Anthropology class to learn preservation, management at local sites over spring break

March 21, 2017

Daniel McArdle

dmcarle@uccs.edu

     You might not associate spring break with digging for ancient artifacts, but that’s what anthropology students will be doing to experience the value of their city next week.

     Thirteen students in ANTH 3180: Archaeology and Public Policy will spend spring break at prehistoric and historic sites around Colorado Springs, including Garden of the Gods and UCCS, from March 27-31.

     The purpose of the week is for students to gain a foundational understanding of cultural resource management, according to Steven Segin, ANTH 3180 instructor.

     Segin, who has taught the course for the last 12 years, said that the course is a hands-on training opportunity.

     “It’s a technical kind of course where you get a real basic understanding of the different aspects that go into resource management,” he said.

     The policy aspect of the course is devoted to navigating the tension between contemporary development projects and a concern for protecting the past, including management and preservation measures.

     Students spend about 70 percent of the course outdoors learning the basics of site recording, site assessment, map reading and evaluating resource significance.

     Segin hopes that students taking the course will gain a deeper understanding of the history that surrounds them every day and the work that archaeologists and historians do to preserve it.

     “You get to find something and see something that no one has seen for thousands of years since it was deposited or buried. You get to be the first person to find that,” said Segin.

     Although a lot of archaeological work can be searching through the leftovers of civilizations, these artifacts are valuable, as they increase our understanding of the past, according to Segin.

     “Written history tells us one thing, and archaeology can either confirm that or give us some alternative theories and answers for why things happened,” he said.

     “It’s looking at culture. Why did that culture change? Why did that civilization go extinct? Archaeology can answer some of these questions or pull back the veil of history a little bit and allow us to look at it with a different perspective.”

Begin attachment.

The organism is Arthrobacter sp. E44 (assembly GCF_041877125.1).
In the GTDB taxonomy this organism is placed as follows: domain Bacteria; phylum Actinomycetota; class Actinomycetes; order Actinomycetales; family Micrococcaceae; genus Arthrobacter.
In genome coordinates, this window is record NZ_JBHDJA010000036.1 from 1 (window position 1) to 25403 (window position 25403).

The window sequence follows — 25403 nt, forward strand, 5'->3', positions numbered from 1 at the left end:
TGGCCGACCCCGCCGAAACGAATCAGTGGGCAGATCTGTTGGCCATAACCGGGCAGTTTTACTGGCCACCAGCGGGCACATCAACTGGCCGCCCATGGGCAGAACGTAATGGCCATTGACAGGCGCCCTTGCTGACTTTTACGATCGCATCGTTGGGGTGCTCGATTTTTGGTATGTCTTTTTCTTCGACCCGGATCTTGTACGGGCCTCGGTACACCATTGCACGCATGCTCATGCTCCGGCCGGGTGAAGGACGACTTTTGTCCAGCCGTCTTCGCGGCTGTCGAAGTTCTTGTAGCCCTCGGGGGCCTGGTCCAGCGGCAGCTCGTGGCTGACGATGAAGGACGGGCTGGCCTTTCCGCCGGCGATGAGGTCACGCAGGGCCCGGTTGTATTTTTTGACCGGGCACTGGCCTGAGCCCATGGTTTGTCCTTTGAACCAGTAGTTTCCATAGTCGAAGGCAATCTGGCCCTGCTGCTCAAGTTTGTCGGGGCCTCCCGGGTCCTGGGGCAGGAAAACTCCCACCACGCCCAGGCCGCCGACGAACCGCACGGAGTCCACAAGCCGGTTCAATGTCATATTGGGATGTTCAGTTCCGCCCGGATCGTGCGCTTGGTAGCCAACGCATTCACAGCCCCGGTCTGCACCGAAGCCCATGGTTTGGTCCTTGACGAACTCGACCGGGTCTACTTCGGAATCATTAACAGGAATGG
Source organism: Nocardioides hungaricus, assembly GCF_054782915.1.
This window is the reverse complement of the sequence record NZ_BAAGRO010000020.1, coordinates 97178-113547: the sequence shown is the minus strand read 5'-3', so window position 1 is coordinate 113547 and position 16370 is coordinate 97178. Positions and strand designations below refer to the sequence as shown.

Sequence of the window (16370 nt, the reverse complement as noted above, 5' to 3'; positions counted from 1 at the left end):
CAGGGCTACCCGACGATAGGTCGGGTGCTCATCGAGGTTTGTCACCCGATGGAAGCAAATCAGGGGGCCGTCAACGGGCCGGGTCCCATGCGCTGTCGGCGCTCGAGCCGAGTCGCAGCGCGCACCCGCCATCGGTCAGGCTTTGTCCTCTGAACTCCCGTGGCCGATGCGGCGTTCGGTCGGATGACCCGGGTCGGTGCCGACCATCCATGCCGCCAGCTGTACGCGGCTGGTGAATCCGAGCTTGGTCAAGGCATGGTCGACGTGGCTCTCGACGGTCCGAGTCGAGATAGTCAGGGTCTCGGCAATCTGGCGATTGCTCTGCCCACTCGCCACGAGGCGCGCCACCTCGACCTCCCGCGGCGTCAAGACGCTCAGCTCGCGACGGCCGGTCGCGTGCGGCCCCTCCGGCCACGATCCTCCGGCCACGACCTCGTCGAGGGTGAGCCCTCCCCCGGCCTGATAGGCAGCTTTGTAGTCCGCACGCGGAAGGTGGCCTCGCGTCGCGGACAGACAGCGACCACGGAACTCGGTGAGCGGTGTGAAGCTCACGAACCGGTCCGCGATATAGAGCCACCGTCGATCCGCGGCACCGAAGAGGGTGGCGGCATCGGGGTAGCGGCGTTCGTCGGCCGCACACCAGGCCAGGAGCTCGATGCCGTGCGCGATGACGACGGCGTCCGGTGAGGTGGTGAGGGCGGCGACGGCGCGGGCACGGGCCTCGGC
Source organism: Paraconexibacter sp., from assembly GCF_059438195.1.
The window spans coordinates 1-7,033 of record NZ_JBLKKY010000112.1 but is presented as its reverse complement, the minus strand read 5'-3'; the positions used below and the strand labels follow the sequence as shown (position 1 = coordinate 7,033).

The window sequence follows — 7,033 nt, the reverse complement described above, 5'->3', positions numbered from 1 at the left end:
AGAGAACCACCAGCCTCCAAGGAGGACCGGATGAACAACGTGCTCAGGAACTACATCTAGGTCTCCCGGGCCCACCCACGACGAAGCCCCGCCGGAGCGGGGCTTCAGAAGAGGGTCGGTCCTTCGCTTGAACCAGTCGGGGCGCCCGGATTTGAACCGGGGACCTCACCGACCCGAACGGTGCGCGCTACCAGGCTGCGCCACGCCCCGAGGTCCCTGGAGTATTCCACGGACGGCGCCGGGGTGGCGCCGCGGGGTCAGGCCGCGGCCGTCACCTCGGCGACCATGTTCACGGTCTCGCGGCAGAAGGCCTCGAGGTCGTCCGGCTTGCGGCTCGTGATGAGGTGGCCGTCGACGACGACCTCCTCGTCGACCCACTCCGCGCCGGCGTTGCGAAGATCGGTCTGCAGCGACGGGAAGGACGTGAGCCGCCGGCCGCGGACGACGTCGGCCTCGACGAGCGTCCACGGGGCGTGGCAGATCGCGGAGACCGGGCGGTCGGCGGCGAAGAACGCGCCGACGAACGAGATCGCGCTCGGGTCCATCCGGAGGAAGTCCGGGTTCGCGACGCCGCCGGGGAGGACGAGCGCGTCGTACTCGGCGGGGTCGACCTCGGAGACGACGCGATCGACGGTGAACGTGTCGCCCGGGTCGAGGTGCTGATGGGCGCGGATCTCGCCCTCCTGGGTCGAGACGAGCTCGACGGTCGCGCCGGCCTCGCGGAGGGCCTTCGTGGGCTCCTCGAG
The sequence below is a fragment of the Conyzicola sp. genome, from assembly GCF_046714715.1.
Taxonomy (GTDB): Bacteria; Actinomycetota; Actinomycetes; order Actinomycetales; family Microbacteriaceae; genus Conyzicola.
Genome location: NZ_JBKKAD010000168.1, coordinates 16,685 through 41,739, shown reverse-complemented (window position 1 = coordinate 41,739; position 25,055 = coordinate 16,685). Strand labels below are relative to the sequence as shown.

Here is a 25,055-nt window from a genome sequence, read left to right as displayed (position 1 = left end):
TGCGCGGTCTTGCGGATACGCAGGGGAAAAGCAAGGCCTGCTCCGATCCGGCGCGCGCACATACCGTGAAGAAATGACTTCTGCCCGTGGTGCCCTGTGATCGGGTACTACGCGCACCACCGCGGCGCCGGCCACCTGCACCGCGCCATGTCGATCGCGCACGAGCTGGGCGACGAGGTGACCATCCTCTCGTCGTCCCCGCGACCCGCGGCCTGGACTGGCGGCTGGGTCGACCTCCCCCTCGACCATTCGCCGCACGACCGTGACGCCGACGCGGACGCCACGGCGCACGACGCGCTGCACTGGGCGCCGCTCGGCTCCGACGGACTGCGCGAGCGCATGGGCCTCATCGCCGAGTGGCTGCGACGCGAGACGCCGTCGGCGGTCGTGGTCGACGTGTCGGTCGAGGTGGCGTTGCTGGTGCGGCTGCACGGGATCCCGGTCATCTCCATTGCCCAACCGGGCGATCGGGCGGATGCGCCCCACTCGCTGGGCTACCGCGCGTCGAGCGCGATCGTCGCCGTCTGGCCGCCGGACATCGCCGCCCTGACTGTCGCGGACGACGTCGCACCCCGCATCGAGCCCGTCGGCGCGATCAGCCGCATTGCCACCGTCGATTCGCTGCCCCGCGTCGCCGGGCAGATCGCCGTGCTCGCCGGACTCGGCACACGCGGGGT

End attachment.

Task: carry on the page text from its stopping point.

Individuals are often unaware of the many laws surrounding historic preservation and the potential impact that disregarding such laws can have, according to Segin. Those who disregard current laws may deny cultural groups from their history.

     “You can’t just take everything and stick it in a museum, because that’s somebody’s ancestor, that’s somebody’s relative, that’s somebody’s history,” said Segin.

     “A simple example is people who collect arrowheads. Now if you do that on your own land, that’s perfectly fine. But when you do it on public land, that’s a crime.”

     Such activities can interfere significantly with the work of archaeologists and historians, as archaeologists lose important information that can help them make inferences about past cultures.

     “When you take those things away and you take them out of their context, where they were placed in relationship to other things, that’s a piece of the puzzle that we lose,” said Segin.

     An increased appreciation of the nature of archaeological study can help to guard against such loss, according to Segin.

     “Often times, we erase traces of the past inadvertently. Sometimes it’s intentionally, and having an understanding of the process and all the work that goes into it gives people a deeper appreciation for history,” said Segin.